Get On In School: Get Online At Home

Home Access is a government drive which will help low-income families to get access to a computer and the internet to get online at home.

If you are a low income family in receipt of certain benefits you could qualify for a grant to buy a computer and/or a minimum of one years’ internet access. The programme is aimed at those that need it most and targets families that do not have access to a computer or the internet at home.

Depending on what you need, the grant allows eligible applicants to buy one of the following packages:

1. Full package (a computer, one year’s internet access, service and support)
2. A computer with service and support only
3. One year’s internet access

I don’t know how extensive, or successful it is (if anyone does, please leave a comment). Depending on how a program like this is structured, it can certainly be an effective tool for parent engagement.

Home Computer Project Expansion & Assessment Results

Some readers of this blog are familiar with our school’s Family Literacy Project where we provide computers and home Internet access to immigrant families. This effort has been recognized by the International Reading Association. Students with home computers (who use our website for one hour each day), typically have a three-to-four times greater gain in our cloze and fluency assessments over control group members.

The Sacramento Mutual Housing Association
(SMHA), one of the most respected affordable housing organizations in California (if not in the United States), began piloting a similar project in one of their developments.

They hired the bilingual aides — Xee Vang and Kou Vang — who help in our school’s project so that they could work with SMHA immigrant residents to lead an on-site computer and English literacy program at the development’s computer lab.   Families attended a three-month,  twice-weekly,  two hour class to learn English and develop computer skills.   The twelve families who graduated from the program are receiving their own computer and will be able to continue to use the wireless network at the site, with similar “homework” expectations.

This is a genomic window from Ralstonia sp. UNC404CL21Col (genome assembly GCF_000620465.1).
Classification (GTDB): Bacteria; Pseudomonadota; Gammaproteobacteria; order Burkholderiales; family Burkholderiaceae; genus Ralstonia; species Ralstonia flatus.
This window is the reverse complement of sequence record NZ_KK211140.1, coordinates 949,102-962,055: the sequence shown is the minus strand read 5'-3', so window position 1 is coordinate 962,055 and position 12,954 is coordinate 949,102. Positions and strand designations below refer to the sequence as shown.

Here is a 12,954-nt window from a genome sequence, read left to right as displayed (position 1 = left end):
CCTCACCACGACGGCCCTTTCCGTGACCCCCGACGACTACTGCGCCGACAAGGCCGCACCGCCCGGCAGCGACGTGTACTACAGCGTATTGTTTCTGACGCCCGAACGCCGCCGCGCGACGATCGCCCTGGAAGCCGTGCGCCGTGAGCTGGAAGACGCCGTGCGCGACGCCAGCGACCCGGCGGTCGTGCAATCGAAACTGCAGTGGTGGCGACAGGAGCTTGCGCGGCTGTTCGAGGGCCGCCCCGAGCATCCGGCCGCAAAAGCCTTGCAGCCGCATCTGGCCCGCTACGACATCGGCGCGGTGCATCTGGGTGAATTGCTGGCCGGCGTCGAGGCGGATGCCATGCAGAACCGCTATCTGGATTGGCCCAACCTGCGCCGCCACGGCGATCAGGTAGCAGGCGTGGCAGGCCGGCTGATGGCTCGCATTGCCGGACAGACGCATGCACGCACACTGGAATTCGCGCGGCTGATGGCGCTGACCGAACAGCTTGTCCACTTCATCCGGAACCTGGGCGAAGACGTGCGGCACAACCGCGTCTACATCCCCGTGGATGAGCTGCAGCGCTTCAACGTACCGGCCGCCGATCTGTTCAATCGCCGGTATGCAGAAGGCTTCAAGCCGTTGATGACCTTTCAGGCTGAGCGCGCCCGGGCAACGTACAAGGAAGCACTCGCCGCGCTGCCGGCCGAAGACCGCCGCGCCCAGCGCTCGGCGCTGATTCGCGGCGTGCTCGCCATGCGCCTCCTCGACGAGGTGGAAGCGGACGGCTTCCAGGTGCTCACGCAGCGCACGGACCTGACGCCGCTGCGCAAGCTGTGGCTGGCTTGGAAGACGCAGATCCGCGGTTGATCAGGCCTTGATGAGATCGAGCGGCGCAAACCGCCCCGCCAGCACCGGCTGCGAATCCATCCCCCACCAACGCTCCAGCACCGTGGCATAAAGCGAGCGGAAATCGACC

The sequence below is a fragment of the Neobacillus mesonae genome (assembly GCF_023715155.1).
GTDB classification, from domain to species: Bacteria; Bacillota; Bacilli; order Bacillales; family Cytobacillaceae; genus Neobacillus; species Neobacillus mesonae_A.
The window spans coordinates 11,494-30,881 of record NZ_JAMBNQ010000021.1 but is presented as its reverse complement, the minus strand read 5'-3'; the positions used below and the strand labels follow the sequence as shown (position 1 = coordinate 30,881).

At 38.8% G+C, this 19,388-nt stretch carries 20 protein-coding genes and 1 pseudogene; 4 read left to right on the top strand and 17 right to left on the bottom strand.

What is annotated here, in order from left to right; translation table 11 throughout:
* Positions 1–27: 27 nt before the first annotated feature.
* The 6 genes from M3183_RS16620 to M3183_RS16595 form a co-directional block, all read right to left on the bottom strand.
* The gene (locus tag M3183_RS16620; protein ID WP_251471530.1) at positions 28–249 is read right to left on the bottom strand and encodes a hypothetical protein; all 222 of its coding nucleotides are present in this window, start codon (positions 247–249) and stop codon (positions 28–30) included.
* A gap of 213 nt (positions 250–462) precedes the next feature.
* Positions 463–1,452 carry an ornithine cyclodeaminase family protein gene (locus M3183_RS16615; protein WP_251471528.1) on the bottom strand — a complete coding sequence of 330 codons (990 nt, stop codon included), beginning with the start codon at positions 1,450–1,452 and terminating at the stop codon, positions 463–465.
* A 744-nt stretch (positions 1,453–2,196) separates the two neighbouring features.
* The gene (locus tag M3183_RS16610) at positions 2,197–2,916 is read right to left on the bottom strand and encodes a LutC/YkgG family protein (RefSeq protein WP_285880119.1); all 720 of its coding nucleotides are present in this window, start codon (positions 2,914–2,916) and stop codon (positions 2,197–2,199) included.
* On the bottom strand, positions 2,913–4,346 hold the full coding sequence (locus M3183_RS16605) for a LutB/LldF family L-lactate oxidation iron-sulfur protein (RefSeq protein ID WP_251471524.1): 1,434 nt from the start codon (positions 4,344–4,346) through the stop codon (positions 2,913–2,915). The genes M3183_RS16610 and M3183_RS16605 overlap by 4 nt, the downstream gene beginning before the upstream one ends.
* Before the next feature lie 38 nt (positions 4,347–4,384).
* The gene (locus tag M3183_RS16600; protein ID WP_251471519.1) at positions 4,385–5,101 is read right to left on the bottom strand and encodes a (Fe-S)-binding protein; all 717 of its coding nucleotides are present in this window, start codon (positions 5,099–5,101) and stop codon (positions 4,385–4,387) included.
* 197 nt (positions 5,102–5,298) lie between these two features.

In our project at Burbank High School, we never really followed-up on parent English language assessments — it was hard enough to find the time to regularly do ones with students.  And we have never really looked at assessing computer skill development, either.  In the SMHA project, however, both were done — in fact, the primary emphasis of the course was on adults, though younger family members also periodically attended, and the results were pretty darn impressive.

Almost all of the participants in the program were Beginning English Language Learner adults — half  of them were Vietnamese and half were Hmong.  The average initial English assessment scores were 69.7% and by the end of three months they stood at 98.8%.    And in the computer skills assessment, the first scores averaged 14.2%, while the final average was 95.6%.

Here are links to some of the projects created by participants:

Group Projects

Individual Projects

SMHA begins a second class later this month at about the same time we’ll be starting-up another year of our school-based effort.  Wish us both luck!

Connecting Parents And Schools In The UK Using Technology

BECTA, the government agency in the United Kingdom whose job it is to help schools use educational technology effectively, also looks for ways to use technology to connect schools and parents.

They have a website titled Inspire Parental Engagement, and a YouTube video titled Engaging Parents: An Overview.

It’s interesting to see how the concept of parent engagement is viewed in countries other than the United States.